Decluttering Your Studio

It’s finally February, which means spring will be here before we know it. And it also means that, along with spring weaving, it’s time for spring cleaning. If your studio and stash are getting out of control and are in desperate need of attention, I would like to suggest the techniques employed by Marie Kondo in her Netflix series, her books, and—my favorite—her manga (affiliate link).

The basic premise of what is known as the KonMari method is to embrace what gives you joy and eliminate what doesn’t. This is rather easy when we’re talking about most yarns. When I look at my collection of 8/2 cotton—all arranged by color of the rainbow—I am filled with joy. When I look at the giant cones of extra-thick, navy-blue and mustard yellow cotton that I have had for 7 years without weaving with even once, I feel guilt. So, I will take them to the thrift store, where they can find a new home with somebody who will find joy in what they have to offer. I suggest you approach your stash the same way—look at your yarns, individually or in groupings, and figure out what you really love and what you’ve kept due to some unknown obligation.

decluttering

Christina’s cones of shame before they went in the “to donate” pile. You don’t need to keep yarns because you feel a sense of obligation—get rid of them and make room for something you truly love.

By making this a question of joy, and not how long you’ve held onto a skein or cone, you’ll have an easier time figuring out what needs to go and what can stay. Have a skein of really fun art yarn you’ve not woven with but you smile every time you see it? It stays!

How do we apply this philosophy to tools? Does a bobbin winder really spark joy in anyone? Or, for that matter, a warping board? I would say it’s all a matter of perspective. When you look at your weaving tools and think about their uses, do you feel joy? When you think about winding a beautiful striped warp or how your bobbin winder makes weaving so much smoother does that give you a sense of joy? I used to wind my bobbins using an electric drill—I am N-E-V-E-R going back, so yes, my bobbin winder brings me great joy. Think about the process of weaving in relation to the tool, and I can almost guarantee you’ll find joy in it. And if you don’t—if there’s the fringe twister that always gets stuck when you use it or that one shuttle that just feels wrong in your hand—maybe think about finding the tool a new home. Why keep tools that you avoid?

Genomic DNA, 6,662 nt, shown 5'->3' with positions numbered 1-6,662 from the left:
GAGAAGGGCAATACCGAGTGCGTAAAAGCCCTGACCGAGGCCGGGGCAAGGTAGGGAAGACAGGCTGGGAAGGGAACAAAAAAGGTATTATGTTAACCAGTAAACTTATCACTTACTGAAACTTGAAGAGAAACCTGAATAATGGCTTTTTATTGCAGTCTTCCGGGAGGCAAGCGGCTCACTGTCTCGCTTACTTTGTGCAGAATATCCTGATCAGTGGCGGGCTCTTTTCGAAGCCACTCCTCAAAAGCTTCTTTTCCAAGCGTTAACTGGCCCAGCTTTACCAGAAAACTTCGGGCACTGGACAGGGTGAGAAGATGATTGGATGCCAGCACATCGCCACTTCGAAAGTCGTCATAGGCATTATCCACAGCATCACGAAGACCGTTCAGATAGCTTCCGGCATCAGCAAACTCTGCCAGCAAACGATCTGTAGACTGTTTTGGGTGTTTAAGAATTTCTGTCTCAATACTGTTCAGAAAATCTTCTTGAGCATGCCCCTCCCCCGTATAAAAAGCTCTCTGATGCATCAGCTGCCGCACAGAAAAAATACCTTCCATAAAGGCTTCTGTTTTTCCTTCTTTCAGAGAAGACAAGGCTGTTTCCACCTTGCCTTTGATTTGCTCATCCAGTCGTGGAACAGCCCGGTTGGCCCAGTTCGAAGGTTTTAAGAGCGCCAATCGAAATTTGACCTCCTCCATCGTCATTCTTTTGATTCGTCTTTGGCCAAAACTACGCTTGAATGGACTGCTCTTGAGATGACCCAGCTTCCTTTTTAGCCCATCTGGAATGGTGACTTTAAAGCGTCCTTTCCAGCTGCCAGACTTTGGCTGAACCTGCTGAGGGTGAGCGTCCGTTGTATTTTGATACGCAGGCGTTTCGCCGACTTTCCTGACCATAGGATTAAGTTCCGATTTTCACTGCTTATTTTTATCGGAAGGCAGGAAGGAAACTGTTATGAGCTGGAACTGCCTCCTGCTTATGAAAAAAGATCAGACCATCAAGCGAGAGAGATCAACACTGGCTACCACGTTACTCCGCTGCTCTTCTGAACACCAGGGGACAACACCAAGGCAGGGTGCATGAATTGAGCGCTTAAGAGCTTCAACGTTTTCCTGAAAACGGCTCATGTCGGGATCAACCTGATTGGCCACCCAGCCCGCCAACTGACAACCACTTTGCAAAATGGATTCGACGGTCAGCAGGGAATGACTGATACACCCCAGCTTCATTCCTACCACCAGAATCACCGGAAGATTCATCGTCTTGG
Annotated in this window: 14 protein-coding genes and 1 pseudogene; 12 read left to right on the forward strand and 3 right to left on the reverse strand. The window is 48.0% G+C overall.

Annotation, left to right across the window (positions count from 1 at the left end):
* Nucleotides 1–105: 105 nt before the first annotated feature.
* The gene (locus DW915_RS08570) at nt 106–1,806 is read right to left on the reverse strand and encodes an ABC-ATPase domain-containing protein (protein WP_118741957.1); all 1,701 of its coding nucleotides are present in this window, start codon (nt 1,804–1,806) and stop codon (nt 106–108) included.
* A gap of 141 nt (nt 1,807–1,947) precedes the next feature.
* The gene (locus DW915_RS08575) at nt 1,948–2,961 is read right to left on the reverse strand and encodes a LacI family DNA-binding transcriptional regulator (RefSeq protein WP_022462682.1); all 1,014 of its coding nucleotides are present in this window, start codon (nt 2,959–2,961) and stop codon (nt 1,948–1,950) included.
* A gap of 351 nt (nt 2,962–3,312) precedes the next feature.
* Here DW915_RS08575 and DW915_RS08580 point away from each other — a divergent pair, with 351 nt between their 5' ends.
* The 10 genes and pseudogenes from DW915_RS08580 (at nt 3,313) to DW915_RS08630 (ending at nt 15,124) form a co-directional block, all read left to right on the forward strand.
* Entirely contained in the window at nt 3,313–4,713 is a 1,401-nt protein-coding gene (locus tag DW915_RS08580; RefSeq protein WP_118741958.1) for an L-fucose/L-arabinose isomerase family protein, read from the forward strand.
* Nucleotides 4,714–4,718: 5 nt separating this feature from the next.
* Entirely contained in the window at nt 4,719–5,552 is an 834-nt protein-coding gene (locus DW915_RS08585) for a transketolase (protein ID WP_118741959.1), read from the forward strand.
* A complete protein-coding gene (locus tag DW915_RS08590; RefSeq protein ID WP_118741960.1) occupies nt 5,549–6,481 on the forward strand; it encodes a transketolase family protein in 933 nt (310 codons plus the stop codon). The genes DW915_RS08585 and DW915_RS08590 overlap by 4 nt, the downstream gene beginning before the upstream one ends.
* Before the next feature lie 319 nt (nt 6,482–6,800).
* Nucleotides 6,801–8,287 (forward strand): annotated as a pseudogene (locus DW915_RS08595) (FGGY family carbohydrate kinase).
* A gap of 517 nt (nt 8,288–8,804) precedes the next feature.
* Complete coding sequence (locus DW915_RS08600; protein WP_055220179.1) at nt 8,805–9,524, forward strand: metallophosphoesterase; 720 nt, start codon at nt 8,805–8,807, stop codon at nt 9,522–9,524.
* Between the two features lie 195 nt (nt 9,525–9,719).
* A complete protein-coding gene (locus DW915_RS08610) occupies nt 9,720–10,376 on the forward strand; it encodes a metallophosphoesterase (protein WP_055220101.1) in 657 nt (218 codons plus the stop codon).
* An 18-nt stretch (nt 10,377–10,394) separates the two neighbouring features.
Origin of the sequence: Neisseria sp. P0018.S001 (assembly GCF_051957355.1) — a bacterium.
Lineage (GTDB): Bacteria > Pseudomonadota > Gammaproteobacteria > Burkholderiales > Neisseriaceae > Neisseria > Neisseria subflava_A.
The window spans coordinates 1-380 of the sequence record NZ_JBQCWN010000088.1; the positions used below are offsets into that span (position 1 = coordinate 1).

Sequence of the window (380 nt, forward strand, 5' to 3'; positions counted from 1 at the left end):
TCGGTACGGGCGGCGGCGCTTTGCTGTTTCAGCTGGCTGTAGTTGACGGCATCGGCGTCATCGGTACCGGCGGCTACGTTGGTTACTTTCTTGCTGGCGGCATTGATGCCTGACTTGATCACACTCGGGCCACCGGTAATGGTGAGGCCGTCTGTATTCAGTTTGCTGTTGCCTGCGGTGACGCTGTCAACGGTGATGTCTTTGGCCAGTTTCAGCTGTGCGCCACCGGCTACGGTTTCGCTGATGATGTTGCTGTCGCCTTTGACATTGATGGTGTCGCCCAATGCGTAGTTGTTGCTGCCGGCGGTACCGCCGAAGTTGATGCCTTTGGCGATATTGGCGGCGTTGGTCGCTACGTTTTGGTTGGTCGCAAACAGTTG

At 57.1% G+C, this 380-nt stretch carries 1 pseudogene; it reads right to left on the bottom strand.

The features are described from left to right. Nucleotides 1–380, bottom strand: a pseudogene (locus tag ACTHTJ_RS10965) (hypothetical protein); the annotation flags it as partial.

By going through your studio this way, I think you’ll not only declutter it but also rediscover some of the reasons you love weaving, as well as those items you use, often without a second thought. Maybe you’ll also find some inspiration and finally weave a project with that extra-special skein you’ve been saving for the right project. Of course, if KonMari isn’t for you, Linda Ligon has some other suggestions, including one that involves a bulldozer.

Wishing you joyful weaving!
Christina

Featured Image: Christina’s stash of 8/2 cotton never fails to spark joy.


Find new resources in Handwoven!

 

One Comment

  1. Diane L at 12:04 pm February 8, 2019

    I wish I knew where your thrift store is! As soon as I saw the blue and yellow, I pictured adding a bit of white and making cheerful placemats for my blue kitchen.

Post a Comment